BWW Reviews: WHITE CHRISTMAS: Nostalgic, Sentimental, Romantic AND an Irving Berlin Score
You would have to be some sort of modern-day Ebenezer Scrooge-mean and spiteful, unfeeling and cold-not to be totally captivated by Irving Berlin's White Christmas, the exuberant stage musical based on the classic holiday film that many hold dear and now onstage at the Tennessee Performing Arts Center's Andrew Jackson Hall through Sunday, November 18.
Directed by Norb Joerder, it's pure escapism this colorful and glittering stage adaptation of the Paramount Pictures film-originally written for the screen by Norman Krasna, Norman Panama and Melvin Frank, and starring Bing Crosby, Danny Kaye, Rosemary Clooney and Vera-Ellen-that is one of the most enduring holiday-themed movie musicals ever made.
Featuring a resplendent score by Irving Berlin, the quintessentially American tunesmith, the stage show is a lighter than air musical confection, sweetly sentimental and wonderfully nostalgic, featuring a book by David Ives and Paul Blake. In short, it's like a trip back in time to period when love triumphs over the most unlikely of obstacles, when boy met girl, boy fell in love with girl, girl and boy put on a show, boy and girl almost break up only to get back together again. It's Americana at its best, set to that glorious Berlin-crafted score that will have you singing along and tapping your feet until Santa shimmies down your chimney on December 24 (and very possibly thereafter).
Starring James Clow and honorary Nashvillian David Elder (he got his start at Opryland USA and is fondly remembered by friends and fans here) in the roles originally played by Crosby and Kaye, with Stefanie Morse in the Clooney role and Mara Davi taking over for the wasp-waisted Vera-Ellen, this production of Irving Berlin's White Christmas, which originated at Atlanta's Theatre of The Stars, tells the story of Bob Wallace (Clow) and Phil Davis (Elder), two song-and-dance men who first met as soldiers in World War II.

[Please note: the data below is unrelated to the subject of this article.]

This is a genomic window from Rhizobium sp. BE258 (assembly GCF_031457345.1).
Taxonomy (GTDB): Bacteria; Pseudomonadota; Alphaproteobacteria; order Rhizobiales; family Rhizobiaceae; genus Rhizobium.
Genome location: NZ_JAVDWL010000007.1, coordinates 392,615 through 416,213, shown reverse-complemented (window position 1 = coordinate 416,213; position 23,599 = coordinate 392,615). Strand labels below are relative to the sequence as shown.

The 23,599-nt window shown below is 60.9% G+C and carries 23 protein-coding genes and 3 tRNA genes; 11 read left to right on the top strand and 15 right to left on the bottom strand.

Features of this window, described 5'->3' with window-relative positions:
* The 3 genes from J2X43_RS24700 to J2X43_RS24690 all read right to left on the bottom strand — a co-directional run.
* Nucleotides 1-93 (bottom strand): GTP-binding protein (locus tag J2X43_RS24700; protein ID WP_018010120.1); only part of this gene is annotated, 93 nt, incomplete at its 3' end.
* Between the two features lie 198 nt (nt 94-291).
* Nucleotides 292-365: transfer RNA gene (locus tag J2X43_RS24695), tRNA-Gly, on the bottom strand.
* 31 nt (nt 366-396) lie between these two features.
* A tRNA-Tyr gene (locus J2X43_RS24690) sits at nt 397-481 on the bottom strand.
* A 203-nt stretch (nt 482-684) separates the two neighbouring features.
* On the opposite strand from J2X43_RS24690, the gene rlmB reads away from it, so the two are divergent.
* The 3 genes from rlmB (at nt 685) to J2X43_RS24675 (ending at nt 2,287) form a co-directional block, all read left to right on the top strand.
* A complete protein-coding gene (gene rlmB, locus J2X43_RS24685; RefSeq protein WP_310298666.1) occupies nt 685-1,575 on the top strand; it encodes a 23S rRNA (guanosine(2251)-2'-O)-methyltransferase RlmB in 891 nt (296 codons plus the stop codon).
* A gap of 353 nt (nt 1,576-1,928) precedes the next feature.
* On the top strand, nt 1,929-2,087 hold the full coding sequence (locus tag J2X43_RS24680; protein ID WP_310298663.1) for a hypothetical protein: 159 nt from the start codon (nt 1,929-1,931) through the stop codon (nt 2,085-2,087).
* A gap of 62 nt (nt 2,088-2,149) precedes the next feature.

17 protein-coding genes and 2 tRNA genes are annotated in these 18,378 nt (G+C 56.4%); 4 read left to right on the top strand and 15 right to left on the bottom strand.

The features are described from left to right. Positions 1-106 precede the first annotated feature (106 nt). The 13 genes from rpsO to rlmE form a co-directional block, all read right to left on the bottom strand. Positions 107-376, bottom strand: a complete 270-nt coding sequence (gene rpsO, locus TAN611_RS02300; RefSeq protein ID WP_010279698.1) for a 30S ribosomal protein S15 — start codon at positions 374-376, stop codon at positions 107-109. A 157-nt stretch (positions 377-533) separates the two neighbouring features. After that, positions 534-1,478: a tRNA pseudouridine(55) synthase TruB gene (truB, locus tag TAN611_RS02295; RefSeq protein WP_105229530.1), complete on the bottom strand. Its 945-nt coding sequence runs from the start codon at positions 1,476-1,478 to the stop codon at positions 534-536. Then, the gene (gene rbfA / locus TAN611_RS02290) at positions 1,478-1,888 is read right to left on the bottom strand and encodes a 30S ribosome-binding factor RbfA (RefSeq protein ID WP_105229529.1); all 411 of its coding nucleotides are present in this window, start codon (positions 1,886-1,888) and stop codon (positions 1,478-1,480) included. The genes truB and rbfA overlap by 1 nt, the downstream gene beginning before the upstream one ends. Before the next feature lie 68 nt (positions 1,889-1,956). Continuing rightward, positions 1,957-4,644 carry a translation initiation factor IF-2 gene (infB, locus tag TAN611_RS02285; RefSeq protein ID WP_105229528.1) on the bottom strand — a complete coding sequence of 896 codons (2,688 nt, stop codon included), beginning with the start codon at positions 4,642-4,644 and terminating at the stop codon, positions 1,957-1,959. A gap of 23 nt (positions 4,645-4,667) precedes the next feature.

The relevance of the story, which remains timeless and heartfelt even in the 21st century, is apparent at the very outset of the show: When the action opens, we're in war-torn Europe on Christmas Eve 1944, and Wallace and Davis are performing for soldiers as a battle rages nearby, offering a sense of camaraderie and celebration for the beleaguered American battalions. At the end of the show, the 151st Division's commanding general, the gruff but beloved General Henry Waverly (Joseph Costa) announces he is being sent stateside for an operation to remove shrapnel from his, umm, leg.
Action fast-forwards and we're in New York City in December 1954 and Wallace and Davis have honed their act sharply in the intervening 10 years, headlining a guest appearance on The Ed Sullivan Show. After some crafty machinations by one-half of the Haynes sisters' nightclub act (that darn Judy!), the men find themselves at Jimmy's Backroom, watching the two girls perform one of the most famous songs from the movie's catalogue of tunes: "Sisters." Before long they are on a train, headed to Vermont (which features a stunning recreation and reimaging, actually, of "Snow" which becomes a rousing group number that captures an unbridled sense of frigid adventure).
As in the movie, however, the temperature's in the high 70s, there's no snow on the ski trails and now-retired General Waverly's Columbia Inn is struggling to keep its doors open. In one of those fortuitous turns of events that only happen in plays and movies and musicals and real life, Wallace and Davis seize the opportunity to turn the innkeeper's fortunes around with a hearty cry of "hey, kids, let's put on a show!"